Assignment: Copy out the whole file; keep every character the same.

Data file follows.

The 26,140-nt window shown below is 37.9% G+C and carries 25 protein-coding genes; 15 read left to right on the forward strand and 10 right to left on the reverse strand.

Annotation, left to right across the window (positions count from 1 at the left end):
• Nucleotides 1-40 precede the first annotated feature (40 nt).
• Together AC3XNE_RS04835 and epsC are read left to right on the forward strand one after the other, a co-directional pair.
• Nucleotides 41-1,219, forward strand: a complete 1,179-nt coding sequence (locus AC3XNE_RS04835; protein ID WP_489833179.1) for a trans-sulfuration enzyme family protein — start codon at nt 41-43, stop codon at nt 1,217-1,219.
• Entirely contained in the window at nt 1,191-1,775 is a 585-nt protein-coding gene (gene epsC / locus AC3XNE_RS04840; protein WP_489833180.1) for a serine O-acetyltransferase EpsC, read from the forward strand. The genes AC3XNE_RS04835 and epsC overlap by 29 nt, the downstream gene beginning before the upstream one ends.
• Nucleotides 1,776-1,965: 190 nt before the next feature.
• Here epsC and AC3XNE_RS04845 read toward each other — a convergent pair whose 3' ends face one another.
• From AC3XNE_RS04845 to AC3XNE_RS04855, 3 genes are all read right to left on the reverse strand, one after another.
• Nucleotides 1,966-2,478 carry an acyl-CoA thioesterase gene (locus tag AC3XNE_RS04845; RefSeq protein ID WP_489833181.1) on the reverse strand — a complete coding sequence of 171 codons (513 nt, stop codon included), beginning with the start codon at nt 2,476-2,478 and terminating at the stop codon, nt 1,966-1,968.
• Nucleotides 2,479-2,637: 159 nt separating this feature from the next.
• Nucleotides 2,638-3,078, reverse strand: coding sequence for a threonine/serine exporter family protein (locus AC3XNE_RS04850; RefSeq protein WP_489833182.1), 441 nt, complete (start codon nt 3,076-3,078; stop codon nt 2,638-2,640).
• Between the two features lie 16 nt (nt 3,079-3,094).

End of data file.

The 26,140-nt window shown below is 37.9% G+C and carries 25 protein-coding genes; 15 read left to right on the forward strand and 10 right to left on the reverse strand.

Annotation, left to right across the window (positions count from 1 at the left end):
• Nucleotides 1-40 precede the first annotated feature (40 nt).
• Together AC3XNE_RS04835 and epsC are read left to right on the forward strand one after the other, a co-directional pair.
• Nucleotides 41-1,219, forward strand: a complete 1,179-nt coding sequence (locus AC3XNE_RS04835; protein ID WP_489833179.1) for a trans-sulfuration enzyme family protein — start codon at nt 41-43, stop codon at nt 1,217-1,219.
• Entirely contained in the window at nt 1,191-1,775 is a 585-nt protein-coding gene (gene epsC / locus AC3XNE_RS04840; protein WP_489833180.1) for a serine O-acetyltransferase EpsC, read from the forward strand. The genes AC3XNE_RS04835 and epsC overlap by 29 nt, the downstream gene beginning before the upstream one ends.
• Nucleotides 1,776-1,965: 190 nt before the next feature.
• Here epsC and AC3XNE_RS04845 read toward each other — a convergent pair whose 3' ends face one another.
• From AC3XNE_RS04845 to AC3XNE_RS04855, 3 genes are all read right to left on the reverse strand, one after another.
• Nucleotides 1,966-2,478 carry an acyl-CoA thioesterase gene (locus tag AC3XNE_RS04845; RefSeq protein ID WP_489833181.1) on the reverse strand — a complete coding sequence of 171 codons (513 nt, stop codon included), beginning with the start codon at nt 2,476-2,478 and terminating at the stop codon, nt 1,966-1,968.
• Nucleotides 2,479-2,637: 159 nt separating this feature from the next.
• Nucleotides 2,638-3,078, reverse strand: coding sequence for a threonine/serine exporter family protein (locus AC3XNE_RS04850; RefSeq protein WP_489833182.1), 441 nt, complete (start codon nt 3,076-3,078; stop codon nt 2,638-2,640).
• Between the two features lie 16 nt (nt 3,079-3,094).